The S&P futures are up three points and are trading 0.1% above fair value. That's not a robust opening indication on the surface of things, yet it does in fact underscore the bullish bias of the stock market.
There is a bit of a "pain trade" in the futures indication in the sense that the market looks inclined to keep squeezing higher in the wake of the 1.8% decline it suffered last Wednesday. That loss has almost been recovered over the course of the last three trading sessions as the patented buy-the-dip trade has prevailed once again.
We highlight the "pain trade" this morning knowing that there are some seemingly notable reasons in the headlines for the stock market to go on the defensive.
- There was a terrorist bombing in England that has claimed the lives of more than 20 innocent civilians
- There is a Washington Post article discussing alleged efforts by President Trump to get intelligence officials to deny publicly any collusion between the Trump campaign and Russian officials involving the 2016 election; and
- Oil prices ($51.10, -$0.03, -0.04%) have softened after the administration's FY18 budget proposed selling $16.5 billion of oil from the Strategic Petroleum Reserve to help cut the deficit
Still, the futures market has retained a positive disposition, undaunted by negative matters both foreign and domestic.
The resolve in the face of the terrorist bombing, which ISIS claimed responsibility for, can be pinpointed once again to the belief that it will not have any material economic impact. Accordingly, it is viewed with disdain from the personal side of things, but it has ultimately been excused as a selling catalyst on the financial side of things.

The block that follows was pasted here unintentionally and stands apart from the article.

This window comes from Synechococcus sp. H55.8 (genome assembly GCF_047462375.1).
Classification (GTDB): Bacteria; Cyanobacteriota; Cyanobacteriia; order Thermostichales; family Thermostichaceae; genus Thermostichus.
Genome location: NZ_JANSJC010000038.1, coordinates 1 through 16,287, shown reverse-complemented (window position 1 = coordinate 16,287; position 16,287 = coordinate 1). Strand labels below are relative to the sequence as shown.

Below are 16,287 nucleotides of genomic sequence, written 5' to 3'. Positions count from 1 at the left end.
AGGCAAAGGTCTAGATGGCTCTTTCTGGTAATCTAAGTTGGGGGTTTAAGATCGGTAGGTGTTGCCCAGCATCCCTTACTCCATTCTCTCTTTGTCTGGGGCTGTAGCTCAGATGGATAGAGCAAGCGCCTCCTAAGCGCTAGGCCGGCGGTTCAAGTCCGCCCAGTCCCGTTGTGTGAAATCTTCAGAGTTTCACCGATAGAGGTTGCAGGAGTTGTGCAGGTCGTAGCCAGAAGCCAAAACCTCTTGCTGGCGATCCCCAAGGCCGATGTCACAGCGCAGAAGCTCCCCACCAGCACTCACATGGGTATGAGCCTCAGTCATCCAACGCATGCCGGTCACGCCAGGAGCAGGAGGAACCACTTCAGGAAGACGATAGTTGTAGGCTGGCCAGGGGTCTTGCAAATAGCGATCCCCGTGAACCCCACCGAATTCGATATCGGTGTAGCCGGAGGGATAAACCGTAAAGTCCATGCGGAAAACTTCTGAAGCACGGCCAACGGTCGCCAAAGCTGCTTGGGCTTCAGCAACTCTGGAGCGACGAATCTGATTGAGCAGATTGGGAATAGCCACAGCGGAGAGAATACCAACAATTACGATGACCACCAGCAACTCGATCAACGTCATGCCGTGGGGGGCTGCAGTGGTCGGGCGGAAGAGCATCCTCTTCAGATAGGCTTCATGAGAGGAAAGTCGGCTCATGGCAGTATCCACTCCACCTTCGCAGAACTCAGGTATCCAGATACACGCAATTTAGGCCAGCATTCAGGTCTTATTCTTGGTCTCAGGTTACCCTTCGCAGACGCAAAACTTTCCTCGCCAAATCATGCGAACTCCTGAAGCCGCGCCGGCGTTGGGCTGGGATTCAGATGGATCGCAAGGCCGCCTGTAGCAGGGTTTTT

The proof of point is seen best in the UK's FTSE 100, which is up 0.2% at the moment.
Some encouraging preliminary PMI reports for May out of the eurozone have provided some offsetting support this morning, as they continue to validate the notion of synchronized global growth. To that end, the composite PMI reading of 56.8 for the eurozone remains near a six-year high; meanwhile, Germany's Ifo Business Climate Index reading of 114.6 is reportedly the highest since 1991.
Markit will release some preliminary PMI data for the U.S. later this morning, yet the lone piece of "hard" data will be the April New Home Sales Report (Briefing.com consensus 605,000; prior 621,000), which is slated for release at 10:00 a.m. ET.
The latter report should provide a trading catalyst for the homebuilding stocks, which are already in focus following the better than expected earnings results reported this morning by Toll Brothers (TOL).
Shares of TOL are trading 2.7% higher in pre-market action. Autozone (AZO) shares, on the other hand, are down 8.7% after the auto parts retailer disappointed with its results.
The broader market for its part remains in the rebounded-minded zone, which is proving painful once again for short sellers.